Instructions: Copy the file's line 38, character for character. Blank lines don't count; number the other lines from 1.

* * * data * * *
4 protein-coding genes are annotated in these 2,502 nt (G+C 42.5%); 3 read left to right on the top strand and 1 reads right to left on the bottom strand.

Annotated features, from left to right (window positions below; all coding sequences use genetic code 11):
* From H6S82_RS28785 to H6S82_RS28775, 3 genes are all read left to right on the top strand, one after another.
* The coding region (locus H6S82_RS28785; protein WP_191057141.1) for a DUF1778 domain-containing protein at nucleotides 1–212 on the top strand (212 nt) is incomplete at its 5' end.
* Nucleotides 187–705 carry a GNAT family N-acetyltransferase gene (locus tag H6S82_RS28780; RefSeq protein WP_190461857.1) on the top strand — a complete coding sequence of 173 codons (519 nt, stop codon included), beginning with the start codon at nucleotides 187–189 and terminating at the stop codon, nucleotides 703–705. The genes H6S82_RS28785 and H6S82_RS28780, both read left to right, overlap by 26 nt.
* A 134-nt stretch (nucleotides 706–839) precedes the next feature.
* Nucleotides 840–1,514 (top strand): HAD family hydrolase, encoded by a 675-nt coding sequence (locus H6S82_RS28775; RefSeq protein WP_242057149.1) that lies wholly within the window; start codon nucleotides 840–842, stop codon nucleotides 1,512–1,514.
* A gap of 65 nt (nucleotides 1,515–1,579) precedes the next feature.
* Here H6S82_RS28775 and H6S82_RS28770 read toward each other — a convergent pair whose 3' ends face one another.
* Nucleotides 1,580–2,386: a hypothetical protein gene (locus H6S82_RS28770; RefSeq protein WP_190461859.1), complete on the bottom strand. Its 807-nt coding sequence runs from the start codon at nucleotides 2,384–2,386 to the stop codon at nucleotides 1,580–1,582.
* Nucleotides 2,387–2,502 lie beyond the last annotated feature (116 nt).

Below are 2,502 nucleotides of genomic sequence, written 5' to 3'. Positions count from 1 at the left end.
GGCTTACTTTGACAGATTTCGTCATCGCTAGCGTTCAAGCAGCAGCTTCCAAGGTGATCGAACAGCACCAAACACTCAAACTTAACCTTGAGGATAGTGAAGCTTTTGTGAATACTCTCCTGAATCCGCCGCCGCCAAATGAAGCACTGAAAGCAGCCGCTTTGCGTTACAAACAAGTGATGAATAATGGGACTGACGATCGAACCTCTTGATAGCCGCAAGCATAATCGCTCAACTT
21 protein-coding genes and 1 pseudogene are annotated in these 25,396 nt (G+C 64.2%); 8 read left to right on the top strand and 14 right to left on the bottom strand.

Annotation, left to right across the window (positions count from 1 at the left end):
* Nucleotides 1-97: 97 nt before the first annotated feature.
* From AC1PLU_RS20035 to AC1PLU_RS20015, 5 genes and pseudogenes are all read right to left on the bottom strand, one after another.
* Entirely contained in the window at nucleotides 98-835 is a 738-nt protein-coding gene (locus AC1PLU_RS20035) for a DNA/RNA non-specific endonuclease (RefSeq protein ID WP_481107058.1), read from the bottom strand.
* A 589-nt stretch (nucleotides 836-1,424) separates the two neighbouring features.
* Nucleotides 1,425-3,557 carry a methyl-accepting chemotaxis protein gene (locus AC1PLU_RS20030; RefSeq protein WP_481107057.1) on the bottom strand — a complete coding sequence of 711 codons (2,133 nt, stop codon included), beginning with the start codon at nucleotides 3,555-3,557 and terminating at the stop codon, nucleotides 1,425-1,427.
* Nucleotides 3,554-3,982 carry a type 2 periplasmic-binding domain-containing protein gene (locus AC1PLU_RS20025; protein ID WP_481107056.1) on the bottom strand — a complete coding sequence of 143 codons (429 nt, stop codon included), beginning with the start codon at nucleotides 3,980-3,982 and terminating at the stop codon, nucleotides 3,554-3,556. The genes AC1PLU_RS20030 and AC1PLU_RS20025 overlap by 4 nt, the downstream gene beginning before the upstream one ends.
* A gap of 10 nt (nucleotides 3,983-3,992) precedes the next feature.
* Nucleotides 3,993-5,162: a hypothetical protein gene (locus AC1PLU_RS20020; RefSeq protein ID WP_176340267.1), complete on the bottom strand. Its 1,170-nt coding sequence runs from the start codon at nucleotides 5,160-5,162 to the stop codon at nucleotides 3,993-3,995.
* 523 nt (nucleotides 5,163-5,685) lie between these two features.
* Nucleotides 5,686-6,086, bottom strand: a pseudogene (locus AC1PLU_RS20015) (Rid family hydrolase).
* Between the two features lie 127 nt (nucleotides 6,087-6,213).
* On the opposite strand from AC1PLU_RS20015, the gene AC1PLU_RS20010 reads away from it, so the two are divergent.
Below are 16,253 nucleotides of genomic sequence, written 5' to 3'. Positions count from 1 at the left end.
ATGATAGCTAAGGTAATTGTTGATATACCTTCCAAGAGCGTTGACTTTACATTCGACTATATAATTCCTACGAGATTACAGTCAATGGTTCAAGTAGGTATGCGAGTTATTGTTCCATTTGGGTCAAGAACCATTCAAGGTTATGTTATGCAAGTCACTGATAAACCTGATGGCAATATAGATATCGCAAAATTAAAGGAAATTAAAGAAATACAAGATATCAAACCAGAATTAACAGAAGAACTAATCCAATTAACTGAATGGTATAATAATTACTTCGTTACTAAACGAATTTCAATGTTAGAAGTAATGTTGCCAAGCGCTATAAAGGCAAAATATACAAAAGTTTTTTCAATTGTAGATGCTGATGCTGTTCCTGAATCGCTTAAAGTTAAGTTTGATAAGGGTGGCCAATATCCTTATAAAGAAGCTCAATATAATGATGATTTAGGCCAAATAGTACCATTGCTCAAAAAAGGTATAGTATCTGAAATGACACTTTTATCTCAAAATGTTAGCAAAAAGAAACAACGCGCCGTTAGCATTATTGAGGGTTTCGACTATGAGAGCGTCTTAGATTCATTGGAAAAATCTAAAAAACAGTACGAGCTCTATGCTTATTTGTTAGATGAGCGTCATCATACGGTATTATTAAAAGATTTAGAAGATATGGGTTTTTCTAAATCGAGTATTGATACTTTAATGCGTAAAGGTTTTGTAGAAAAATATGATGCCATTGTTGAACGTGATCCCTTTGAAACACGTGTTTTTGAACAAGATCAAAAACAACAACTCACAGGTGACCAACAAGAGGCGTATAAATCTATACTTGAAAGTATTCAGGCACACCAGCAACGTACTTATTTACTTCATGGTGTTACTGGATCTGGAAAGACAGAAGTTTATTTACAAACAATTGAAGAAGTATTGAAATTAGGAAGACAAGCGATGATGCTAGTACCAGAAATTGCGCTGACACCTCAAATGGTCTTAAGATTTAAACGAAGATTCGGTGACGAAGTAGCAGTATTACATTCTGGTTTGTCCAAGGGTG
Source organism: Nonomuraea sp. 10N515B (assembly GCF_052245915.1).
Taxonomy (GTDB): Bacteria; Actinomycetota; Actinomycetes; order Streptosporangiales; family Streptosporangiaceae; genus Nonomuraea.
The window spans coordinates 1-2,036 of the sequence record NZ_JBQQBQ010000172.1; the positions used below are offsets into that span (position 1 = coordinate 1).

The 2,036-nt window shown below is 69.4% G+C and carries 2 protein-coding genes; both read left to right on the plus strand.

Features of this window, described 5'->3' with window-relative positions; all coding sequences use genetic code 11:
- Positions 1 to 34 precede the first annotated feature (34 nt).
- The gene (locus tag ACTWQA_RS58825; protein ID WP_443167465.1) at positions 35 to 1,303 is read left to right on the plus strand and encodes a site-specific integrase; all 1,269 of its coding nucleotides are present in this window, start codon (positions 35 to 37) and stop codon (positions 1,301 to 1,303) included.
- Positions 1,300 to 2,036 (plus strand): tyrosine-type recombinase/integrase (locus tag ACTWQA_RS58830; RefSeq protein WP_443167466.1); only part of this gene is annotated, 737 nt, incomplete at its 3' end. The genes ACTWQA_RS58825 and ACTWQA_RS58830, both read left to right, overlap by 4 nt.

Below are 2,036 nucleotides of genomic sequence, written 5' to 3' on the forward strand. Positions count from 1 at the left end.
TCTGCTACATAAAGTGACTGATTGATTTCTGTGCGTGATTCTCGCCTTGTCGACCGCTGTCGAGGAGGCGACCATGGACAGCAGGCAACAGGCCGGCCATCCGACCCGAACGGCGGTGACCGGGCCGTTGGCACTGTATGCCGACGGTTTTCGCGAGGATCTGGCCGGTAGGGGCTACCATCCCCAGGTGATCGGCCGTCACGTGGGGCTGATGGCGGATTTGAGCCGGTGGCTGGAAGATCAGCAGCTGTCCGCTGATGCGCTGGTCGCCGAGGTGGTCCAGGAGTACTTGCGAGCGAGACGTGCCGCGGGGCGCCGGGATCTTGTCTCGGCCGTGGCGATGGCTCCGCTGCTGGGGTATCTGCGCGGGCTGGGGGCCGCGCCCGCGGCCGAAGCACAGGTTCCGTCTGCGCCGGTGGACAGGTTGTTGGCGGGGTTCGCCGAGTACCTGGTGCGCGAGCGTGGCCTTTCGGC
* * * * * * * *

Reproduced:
Below are 2,036 nucleotides of genomic sequence, written 5' to 3' on the forward strand. Positions count from 1 at the left end.